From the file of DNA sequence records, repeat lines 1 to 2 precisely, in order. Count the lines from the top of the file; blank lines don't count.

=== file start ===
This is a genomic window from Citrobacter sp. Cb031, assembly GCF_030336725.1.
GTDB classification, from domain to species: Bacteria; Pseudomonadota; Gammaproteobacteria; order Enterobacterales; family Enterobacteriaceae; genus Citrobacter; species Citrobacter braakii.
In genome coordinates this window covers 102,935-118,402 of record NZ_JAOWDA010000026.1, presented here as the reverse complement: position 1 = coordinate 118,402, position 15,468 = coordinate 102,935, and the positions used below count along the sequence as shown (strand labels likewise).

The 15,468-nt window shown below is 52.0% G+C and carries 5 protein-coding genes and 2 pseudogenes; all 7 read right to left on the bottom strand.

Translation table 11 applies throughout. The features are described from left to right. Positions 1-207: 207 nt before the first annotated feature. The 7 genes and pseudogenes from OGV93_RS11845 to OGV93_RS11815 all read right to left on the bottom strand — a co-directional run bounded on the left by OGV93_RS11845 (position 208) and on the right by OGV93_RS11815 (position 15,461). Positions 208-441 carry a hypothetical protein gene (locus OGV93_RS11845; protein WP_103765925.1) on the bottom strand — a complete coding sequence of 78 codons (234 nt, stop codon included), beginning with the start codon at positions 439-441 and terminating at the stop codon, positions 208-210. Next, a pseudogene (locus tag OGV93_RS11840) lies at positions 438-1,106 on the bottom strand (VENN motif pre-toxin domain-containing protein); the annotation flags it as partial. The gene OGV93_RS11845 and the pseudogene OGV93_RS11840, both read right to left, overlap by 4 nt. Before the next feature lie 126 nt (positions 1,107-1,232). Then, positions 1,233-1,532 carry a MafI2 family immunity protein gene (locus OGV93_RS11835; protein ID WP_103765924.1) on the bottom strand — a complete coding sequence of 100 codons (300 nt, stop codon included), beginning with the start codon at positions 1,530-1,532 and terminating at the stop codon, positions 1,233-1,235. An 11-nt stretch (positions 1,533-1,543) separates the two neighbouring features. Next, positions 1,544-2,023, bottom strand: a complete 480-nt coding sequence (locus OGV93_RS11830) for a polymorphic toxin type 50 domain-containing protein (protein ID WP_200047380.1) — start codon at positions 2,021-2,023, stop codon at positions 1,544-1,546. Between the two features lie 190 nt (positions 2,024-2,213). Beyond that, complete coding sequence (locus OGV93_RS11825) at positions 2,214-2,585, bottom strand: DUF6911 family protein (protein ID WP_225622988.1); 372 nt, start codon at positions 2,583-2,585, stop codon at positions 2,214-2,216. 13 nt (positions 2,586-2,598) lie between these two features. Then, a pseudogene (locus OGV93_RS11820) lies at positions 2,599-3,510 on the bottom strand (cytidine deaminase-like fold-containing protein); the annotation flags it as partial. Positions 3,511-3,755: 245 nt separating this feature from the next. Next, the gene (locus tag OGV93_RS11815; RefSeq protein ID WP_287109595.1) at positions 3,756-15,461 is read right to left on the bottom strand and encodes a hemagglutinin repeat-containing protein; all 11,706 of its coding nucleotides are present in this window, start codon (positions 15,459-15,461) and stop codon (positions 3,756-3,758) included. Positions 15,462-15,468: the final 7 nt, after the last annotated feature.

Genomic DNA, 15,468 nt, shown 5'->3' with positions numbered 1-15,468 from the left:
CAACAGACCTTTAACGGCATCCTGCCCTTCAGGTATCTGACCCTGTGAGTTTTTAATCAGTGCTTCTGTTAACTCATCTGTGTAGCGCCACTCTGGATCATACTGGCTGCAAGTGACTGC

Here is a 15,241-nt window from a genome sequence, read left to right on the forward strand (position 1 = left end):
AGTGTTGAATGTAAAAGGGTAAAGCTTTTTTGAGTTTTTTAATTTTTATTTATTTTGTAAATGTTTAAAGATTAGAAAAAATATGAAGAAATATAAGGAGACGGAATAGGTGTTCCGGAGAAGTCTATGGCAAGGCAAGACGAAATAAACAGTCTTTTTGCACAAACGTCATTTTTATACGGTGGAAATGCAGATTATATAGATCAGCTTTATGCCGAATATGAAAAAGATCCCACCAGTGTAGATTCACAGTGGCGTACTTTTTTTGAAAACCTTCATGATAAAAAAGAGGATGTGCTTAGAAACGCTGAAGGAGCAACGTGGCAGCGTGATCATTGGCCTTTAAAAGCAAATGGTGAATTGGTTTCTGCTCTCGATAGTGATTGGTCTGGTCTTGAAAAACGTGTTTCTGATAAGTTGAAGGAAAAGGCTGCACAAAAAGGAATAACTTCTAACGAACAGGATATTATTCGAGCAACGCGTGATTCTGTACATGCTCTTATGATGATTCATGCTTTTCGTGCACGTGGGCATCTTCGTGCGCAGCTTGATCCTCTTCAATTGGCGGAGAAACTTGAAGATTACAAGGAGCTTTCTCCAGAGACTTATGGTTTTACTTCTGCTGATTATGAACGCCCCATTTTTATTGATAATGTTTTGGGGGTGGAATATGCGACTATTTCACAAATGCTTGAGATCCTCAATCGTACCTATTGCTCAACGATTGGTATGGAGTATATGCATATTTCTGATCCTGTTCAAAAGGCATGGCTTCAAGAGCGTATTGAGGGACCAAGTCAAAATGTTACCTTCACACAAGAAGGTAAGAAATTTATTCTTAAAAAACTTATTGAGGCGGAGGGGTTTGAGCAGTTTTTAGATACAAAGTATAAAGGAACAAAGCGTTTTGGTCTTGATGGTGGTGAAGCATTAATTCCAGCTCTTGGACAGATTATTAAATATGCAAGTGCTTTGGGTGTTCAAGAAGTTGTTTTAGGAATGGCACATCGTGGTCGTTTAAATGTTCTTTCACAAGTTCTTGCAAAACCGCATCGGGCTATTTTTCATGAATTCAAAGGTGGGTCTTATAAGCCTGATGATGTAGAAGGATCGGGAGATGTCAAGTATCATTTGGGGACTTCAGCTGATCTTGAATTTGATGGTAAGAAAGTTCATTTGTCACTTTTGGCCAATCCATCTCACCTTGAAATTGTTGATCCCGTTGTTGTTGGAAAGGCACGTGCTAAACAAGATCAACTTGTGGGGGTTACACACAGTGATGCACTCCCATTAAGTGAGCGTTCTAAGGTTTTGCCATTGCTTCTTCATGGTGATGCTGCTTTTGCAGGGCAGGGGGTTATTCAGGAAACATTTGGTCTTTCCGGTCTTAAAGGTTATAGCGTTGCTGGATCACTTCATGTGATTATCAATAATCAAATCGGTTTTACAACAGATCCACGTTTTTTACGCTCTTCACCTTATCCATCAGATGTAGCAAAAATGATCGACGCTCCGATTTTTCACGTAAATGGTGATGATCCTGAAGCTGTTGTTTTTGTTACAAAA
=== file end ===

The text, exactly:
This is a genomic window from Citrobacter sp. Cb031, assembly GCF_030336725.1.
GTDB classification, from domain to species: Bacteria; Pseudomonadota; Gammaproteobacteria; order Enterobacterales; family Enterobacteriaceae; genus Citrobacter; species Citrobacter braakii.